Quesada is a very large urbanisation straddling the hills just North of Torrevieja; a pleasant area and for those who like Spain this way, a real home-from home for UK ex-pats due to the large number of Brits living there amongst their own shops and bars and a far cry from the Spanish village which I call home
Because of the amount of foreign vehicles in Quesada, I draw a lot of customers from the area and my business is increasing there. Perhaps the following incident may explain one reason why
The angry policeman
The phone rings; on the other end is a customer whose car is in the process of being re-registered. He is a little flustered, as the Policia Local in Quesada had pulled him in and the family members with him are very anxious. The officer concerned is being unpleasant refusing to let him continue to drive. As with many ex-pats living on urbanisations with their fellow countrymen, his command of Spanish is limited, so I ask to speak the policeman and although my Spanish is far from perfect, it’s adequate for most occasions
The officer says that a document being produced is no good and unless more documents can be found the car is being towed away. Fortunately, I’m not that far away, so ask the officer if he can wait for me to get there. Upon arrival, a grua (tow truck) in attendance, but no, it’s not for us, but for the driver of a German registered car whose paperwork is not in order. I ask the officer what is the problem?
Perhaps I should explain that when I re-register vehicles, I give to the owner a document from the ITV station that explains that the vehicle has been inspected for importation. This document shows the owner’s and vehicle’s particulars and that original documents, have been handed in for processing. The registration number of the vehicle isn’t shown, though the chassis number is very prominent. The policeman says that as the registration number isn’t shown nor do we have a “Jusitificante Profesional” from a gestor, the car is being impounded. Now this officer is particularly aggressive, so I have to try and explain to him without making matters worse that the Justificante is not issued in these circumstances and that the registration number of foreign vehicles is not shown on the ITV document. He then went on to say that the owner had no form of identification on him and couldn’t prove that the vehicle was his.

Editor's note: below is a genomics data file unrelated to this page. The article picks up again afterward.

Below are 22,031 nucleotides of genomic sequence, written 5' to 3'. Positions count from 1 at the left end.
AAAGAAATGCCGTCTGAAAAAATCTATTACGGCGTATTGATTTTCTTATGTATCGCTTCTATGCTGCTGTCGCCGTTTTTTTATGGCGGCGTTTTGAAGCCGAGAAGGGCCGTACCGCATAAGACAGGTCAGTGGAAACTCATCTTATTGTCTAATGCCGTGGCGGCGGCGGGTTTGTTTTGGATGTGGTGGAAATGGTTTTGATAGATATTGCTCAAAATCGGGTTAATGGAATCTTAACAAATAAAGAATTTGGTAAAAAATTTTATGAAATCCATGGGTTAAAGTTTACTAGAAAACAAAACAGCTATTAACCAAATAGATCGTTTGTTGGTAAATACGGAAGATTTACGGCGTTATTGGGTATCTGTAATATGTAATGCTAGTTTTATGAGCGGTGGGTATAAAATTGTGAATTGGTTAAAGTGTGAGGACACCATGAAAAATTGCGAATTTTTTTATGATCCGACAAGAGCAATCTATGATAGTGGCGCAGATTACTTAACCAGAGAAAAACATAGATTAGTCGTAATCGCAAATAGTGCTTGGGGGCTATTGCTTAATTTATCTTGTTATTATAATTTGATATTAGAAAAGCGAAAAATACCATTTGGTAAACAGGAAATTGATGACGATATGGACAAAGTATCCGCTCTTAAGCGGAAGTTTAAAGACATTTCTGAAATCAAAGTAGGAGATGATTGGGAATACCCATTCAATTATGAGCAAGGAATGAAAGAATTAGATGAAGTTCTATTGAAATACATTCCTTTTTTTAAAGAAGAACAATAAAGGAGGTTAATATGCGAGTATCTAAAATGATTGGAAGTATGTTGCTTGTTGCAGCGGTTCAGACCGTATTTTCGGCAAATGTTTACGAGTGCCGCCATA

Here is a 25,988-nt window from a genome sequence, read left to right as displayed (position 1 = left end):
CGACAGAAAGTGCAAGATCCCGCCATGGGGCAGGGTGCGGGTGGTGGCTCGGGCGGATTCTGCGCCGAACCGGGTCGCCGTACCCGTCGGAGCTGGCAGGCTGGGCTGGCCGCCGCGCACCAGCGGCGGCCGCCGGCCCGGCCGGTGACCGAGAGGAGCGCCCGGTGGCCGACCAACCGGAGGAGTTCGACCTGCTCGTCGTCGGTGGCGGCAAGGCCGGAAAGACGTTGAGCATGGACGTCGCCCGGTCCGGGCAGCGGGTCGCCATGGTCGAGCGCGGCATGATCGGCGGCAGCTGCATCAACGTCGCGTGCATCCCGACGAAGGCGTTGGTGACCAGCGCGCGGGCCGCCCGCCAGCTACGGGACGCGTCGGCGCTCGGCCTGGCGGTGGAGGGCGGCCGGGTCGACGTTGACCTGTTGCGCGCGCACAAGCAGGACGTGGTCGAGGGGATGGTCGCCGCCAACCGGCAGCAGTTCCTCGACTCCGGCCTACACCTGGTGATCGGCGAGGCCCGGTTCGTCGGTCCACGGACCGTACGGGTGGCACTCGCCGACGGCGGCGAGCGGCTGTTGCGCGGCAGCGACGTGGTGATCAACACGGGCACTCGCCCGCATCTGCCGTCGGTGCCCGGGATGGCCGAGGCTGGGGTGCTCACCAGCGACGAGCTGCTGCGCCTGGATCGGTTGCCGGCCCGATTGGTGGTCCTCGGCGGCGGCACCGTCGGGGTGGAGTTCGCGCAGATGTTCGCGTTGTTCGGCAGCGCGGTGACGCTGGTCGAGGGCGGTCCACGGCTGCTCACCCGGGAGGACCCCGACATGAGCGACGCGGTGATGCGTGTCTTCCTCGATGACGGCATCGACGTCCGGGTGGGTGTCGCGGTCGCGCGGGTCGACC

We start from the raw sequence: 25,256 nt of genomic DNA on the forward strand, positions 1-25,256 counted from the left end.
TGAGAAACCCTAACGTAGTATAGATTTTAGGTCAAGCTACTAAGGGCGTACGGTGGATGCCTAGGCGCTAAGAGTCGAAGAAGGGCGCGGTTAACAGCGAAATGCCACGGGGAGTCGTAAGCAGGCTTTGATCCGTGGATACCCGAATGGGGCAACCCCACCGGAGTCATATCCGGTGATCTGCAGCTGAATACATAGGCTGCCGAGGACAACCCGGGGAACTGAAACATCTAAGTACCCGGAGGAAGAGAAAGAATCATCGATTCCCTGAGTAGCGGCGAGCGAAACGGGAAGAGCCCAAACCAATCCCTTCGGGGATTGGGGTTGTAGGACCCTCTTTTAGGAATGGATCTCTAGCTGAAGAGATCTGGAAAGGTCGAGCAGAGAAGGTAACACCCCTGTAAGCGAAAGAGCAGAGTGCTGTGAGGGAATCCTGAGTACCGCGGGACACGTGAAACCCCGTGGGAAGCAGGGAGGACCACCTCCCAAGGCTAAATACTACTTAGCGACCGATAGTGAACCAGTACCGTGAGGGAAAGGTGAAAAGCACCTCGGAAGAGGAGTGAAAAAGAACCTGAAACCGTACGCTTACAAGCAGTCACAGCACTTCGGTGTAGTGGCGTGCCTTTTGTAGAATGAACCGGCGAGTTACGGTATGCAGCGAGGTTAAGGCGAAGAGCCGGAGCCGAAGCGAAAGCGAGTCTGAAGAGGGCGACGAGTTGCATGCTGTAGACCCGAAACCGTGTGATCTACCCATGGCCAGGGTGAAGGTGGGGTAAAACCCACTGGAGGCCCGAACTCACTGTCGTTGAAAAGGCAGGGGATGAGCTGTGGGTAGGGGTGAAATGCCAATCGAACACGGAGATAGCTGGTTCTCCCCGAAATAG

I asked if I could take the owner home in my car (his car was going nowhere except maybe the pound) for such documents. We do this and return a short while later with passport, driving licence, insurance papers etc. The officer has now got the bee out of his bonnet and we are all free to go about our business
The moral of this story?
Always carry the required personal documents with you and the documents for your car, which are logbook, ITV card, insurance, and receipt for road tax. Perhaps of
equal importance, do not expect the police to know all of the niceties of paperwork. The bureaucracy in Spain is mind boggling and ever changing. By the time a change has been passed down the chain of command, it could be months before the officers on the front line get to hear about it. I once had a cigarette with an on-duty Guardia Civil who proceeded to complain long and hard about the constant changes and how difficult it was for him to keep abreast. Of course he had my undying sympathy
Motorists are an easy target for cash-strapped councils and the amount of spot checks has increased lately, so before you take your car out, make sure that you have everything with you
There are a number of documents necessary when living in Spain. Many people ask me about these, especially people who are still living in the UK and are moving over to Spain; yes people are still coming here and I agree, the grass is greener. So here is a summary of these documents and my understanding of their purpose
NIE Numero de Identificacion Estranjeros (Registration number for foreigners). Thisis a bit like your social security number from the UK. Without this, you can get very little done in Spain.
Padron (“Empadronamiento”). This document is provided when you register at yourlocal Town Hall (Ayuntamiento. It is normally free
All people who live in Spain whether natives or not are required to register. This proves where you live, but more importantly is needed to gain access to the health and education systems. It is also needed for larger capital purchases, such as a car and when re-registering your vehicle
In a wider context, your town is provided with funds from upper levels of government based upon the amount of people registered.
The above do not confer residency
Certificado De Registro de Ciudadano de La Union. (Certificate of Registration).This document replaced the previous ID card called a Residencia. Basically, it is a national register of foreigners in Spain. You should obtain one within 3 months of arriving in Spain if you are permanent here. Costs 10 euros. This does confer residency
The Baja Consular is a document from the Consulate. The Consulates of all countries issue it as an aid to bringing your personal possessions to Spain, including your car, without the need to pay import tax
As far at the British are concerned, this document is not issued by the UK government per se and therefore the information asked for is not passed to the UK authorities.This document is shown to the Hacienda (Spanish tax office) to demonstrate when you came to Spain and is then returned to you
Neither of the above mean that you will start paying additional taxes in Spain and if you continue to live and work in the UK or receive UK state benefits, these will not be affected either, though if in doubt consult a properly qualified gestor or assessor who specialises in these matters
Phew, mind-boggling eh? So please get in touch for further information